Monday, December 10, 2012

The Robots, the Rift and the Rebound

This is a placeholder for an essay that will respond to Paul Krugman's recent column on Robots and Robber Barons and John Bellamy Foster's feature article in Monthly Review on The Planetary Emergency.

I've been here before. Again and again. It's like one of those dreams where you're screaming as loud as you can and no sound comes out.

Here's the proposition, the creation of wage-labor "jobs" is coupled with the consumption of hydrocarbon-based fuel. This is an historical-empirical fact that anyone can confirm for themselves by looking at the data for the last 200 odd years. It is neither rocket science nor brain surgery.

Although it may be theoretically possible --"in principle" -- to uncouple or decouple job creation from fuel consumption, no one has done it or shown how it could be done. It is science fiction. But economists persist in assuming that it will happen "automatically," so to speak, through market-generated technological substitution. Or, in plain language, someone will invent a perpetual motion machine. That isn't even theoretically possible!

The Robots symbolize the age-old anxiety about machinery displacing human labor, throwing people out of their jobs and thus depriving them of their livelihood.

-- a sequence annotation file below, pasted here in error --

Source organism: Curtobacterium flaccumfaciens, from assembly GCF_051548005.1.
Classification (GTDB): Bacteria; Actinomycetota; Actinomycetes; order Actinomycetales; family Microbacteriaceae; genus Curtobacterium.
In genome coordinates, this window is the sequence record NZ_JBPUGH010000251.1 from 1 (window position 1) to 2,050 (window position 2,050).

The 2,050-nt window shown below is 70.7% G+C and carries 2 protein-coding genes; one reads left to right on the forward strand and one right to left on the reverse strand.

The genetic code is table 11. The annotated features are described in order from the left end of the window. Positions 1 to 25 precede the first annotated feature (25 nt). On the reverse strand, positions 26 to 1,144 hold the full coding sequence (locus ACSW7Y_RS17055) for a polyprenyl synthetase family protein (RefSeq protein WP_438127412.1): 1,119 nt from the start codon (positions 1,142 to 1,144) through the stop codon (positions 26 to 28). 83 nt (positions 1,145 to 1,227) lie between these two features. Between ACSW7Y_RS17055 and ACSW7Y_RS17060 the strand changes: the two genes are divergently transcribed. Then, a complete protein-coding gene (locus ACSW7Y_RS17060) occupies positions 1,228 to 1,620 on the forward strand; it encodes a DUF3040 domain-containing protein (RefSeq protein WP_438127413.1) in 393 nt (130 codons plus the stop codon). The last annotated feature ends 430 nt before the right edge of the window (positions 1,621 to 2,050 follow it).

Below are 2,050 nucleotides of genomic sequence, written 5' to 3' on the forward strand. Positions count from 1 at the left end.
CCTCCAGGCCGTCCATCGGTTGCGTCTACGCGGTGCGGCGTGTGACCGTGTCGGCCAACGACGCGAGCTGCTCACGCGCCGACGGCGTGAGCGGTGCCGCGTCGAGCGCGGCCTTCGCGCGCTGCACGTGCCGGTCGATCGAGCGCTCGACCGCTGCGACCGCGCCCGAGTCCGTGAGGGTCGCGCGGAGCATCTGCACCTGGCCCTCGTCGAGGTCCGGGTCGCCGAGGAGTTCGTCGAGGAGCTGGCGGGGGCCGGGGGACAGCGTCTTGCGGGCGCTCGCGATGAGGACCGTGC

The Rift refers to the metabolic rift between town and country, between industrial processes and natural rhythms, biomes and landscapes. Even a good thing can become too much of a good thing toxic in the wrong place at the wrong time.

The Rebound is a descriptive synonym for what is otherwise known as the Jevons paradox, the idea that increases in the fuel efficiency of machinery will paradoxically lead to increased consumption of the fuel because it will make the fuel, in effect, cheaper. And, as Dorning Rasbotham proclaimed 232 years ago, "A cheap market will always be full of customers."

The robot and the rebound are tied to each other continuously in a kind of metabolic Möbius strip. On "one side" are fuel efficiency and consumption and on the other are labor displacement (by machinery) and re-absorption (through market extension). But an ant -- or an unemployed worker -- crawling along this strip would eventually return to its starting point only after traversing both sides.

One can advance further along this Möbius strip-tease with the realization that labor is, according to Robert Costanza, "embodied energy." Admittedly, human labor is more than mere embodied energy -- but perhaps not so much more from the almighty perspective of economic exchange.

Anyway, that's the basic idea. I'm not sure if it will be an essay or a book.

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